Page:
“I think [Devon] was eight, and I was seven at the time,” Kendell Williams said. “We were in Rome, Ga., for some travel baseball game. It was the Fourth of July and we didn’t have enough time to come home for the fireworks. The boys started racing. I decided that I wanted to race too, so I kicked my sandals off and outran them all except for my brother. After that, my parents were like, ‘We need to find somewhere for this this girl to run.’ Since then, that’s when Devon and I got signed up for track.”
“She was about 6,” Devon said. “It was only right that we come to the same school, run with each other, and compete alongside each other.”
Devon led his high school track team, the Kell Longhorns, to a AAAA state title his senior year, winning his third Gatorade Georgia Athlete of the Year along the way. The combined achievements between Devon and Kendell are endless. The two siblings competed alongside and supported each other their entire lives, and both ended up at UGA. Track and field coach Petros Kyprianou admits Devon played a key role in recruiting Kendell.
“Obviously getting the big brother helps in getting the little sister,” Kyprianou said. “Having him here made her recruitment easier I guess. However, she’s a high-level recruit coming out of high school, so everyone wanted to sign her. It helped our case having Devon here.”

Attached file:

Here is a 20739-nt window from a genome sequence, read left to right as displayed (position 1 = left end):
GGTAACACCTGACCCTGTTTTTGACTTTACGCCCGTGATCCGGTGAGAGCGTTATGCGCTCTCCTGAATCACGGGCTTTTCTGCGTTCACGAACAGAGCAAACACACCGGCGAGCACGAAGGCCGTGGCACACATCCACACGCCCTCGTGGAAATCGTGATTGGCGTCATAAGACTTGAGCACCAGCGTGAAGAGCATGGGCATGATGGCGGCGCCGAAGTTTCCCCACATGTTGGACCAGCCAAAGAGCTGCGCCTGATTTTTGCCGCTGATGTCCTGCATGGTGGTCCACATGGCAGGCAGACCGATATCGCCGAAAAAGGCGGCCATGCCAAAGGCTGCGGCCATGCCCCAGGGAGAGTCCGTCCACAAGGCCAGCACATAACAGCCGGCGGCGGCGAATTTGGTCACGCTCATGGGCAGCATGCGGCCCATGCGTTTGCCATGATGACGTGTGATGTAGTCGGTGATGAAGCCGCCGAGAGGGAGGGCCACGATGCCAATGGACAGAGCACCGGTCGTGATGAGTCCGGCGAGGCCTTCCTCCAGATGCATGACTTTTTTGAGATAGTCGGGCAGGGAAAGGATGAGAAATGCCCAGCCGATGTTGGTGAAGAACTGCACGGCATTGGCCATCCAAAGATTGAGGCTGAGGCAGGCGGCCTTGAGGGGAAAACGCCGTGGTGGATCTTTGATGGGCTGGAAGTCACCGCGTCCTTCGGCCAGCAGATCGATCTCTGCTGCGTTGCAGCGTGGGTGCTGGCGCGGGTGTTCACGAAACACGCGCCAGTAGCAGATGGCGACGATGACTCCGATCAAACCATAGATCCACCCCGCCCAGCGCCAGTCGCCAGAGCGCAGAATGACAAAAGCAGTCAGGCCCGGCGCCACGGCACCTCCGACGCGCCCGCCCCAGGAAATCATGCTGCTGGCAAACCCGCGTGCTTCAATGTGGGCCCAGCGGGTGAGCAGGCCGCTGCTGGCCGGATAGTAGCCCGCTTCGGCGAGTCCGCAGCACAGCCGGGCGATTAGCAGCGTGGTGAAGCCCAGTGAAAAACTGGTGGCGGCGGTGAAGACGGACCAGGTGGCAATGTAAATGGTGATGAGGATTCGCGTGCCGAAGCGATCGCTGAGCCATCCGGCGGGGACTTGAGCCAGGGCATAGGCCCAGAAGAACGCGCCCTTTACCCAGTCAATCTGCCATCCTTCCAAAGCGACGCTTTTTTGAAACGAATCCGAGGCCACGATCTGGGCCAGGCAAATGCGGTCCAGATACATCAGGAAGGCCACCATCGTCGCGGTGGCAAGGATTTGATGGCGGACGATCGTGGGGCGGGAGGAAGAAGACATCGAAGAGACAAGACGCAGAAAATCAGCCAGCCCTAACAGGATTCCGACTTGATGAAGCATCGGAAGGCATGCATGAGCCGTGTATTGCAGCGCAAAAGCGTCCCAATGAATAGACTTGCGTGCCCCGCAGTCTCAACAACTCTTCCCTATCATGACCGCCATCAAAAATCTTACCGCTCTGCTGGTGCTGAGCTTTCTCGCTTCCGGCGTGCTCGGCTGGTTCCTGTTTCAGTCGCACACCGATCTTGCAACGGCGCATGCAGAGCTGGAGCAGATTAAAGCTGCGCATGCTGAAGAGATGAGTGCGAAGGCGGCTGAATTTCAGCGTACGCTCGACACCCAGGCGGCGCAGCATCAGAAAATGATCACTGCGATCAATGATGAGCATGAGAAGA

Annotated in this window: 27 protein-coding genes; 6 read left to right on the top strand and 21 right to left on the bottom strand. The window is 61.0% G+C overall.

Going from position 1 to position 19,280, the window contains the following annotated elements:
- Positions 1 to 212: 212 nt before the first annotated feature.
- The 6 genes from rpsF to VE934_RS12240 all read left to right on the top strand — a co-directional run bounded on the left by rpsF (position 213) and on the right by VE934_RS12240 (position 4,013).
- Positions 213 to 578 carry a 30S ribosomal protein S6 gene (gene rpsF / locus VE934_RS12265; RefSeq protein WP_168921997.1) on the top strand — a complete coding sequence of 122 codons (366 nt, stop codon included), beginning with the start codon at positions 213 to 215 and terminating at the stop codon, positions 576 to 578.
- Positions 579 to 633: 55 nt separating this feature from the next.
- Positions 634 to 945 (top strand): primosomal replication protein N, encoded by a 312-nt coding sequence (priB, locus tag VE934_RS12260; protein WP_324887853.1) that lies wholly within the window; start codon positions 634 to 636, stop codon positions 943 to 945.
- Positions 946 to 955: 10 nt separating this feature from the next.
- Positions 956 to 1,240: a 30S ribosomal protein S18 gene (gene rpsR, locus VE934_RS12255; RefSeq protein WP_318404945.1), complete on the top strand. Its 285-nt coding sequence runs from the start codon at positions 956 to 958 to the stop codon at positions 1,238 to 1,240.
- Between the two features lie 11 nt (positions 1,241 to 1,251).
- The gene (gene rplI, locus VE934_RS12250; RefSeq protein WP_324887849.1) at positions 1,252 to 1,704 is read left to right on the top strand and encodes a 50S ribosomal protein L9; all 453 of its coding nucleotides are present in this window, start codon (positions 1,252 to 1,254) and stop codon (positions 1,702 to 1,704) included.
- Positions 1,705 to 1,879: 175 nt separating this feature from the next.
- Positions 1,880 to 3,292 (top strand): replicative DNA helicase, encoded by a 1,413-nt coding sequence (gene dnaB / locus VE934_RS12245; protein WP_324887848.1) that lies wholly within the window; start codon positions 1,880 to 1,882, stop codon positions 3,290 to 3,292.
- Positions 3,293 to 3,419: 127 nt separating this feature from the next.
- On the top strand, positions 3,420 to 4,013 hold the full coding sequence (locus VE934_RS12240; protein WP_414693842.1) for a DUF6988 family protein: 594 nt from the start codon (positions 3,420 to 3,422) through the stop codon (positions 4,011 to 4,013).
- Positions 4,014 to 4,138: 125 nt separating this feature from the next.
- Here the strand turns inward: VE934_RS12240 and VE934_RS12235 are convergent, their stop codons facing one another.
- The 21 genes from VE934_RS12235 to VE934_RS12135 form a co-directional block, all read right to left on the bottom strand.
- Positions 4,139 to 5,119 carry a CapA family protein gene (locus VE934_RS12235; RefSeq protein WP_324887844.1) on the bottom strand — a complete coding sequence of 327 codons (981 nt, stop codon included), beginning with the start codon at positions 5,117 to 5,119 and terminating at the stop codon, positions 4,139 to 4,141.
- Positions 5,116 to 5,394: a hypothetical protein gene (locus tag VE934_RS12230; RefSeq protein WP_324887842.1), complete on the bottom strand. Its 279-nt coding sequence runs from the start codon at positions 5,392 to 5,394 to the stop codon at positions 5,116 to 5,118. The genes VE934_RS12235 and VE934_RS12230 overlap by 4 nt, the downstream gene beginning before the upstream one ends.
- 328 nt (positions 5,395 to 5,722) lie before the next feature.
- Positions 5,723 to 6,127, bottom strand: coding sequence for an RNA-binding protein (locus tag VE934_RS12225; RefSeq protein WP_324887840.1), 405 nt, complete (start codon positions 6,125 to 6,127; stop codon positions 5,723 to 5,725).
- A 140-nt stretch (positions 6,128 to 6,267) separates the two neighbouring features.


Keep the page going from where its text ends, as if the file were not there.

Both Devon and Kyprianou can take credit for Kendell’s decision to sign with UGA.
11:30 a.m.: Lunch.
Williams goes to her second class at 12:20 p.m. From there, her schedule blurs together: a change of clothes (1:05), a 10-minute fire alarm at Stegeman Coliseum (1:15) a trip to the training room (1:45), and of course practice (2:15), which she often dreads. She walks to practice and laces up her track spikes for another day at the office. Still, no complaints.
After a warmup lap, a brief stretch, and a hug from Devon, she spends most of her practice working on the javelin throw, her weakest heptathlon event. She finished second behind former Bulldog Quintunya Chapman in the heptathlon at the Georgia Spec Towns Invitational just a few days prior. She scored 581 points in the javelin, 135 points lower than her second-weakest event from the weekend.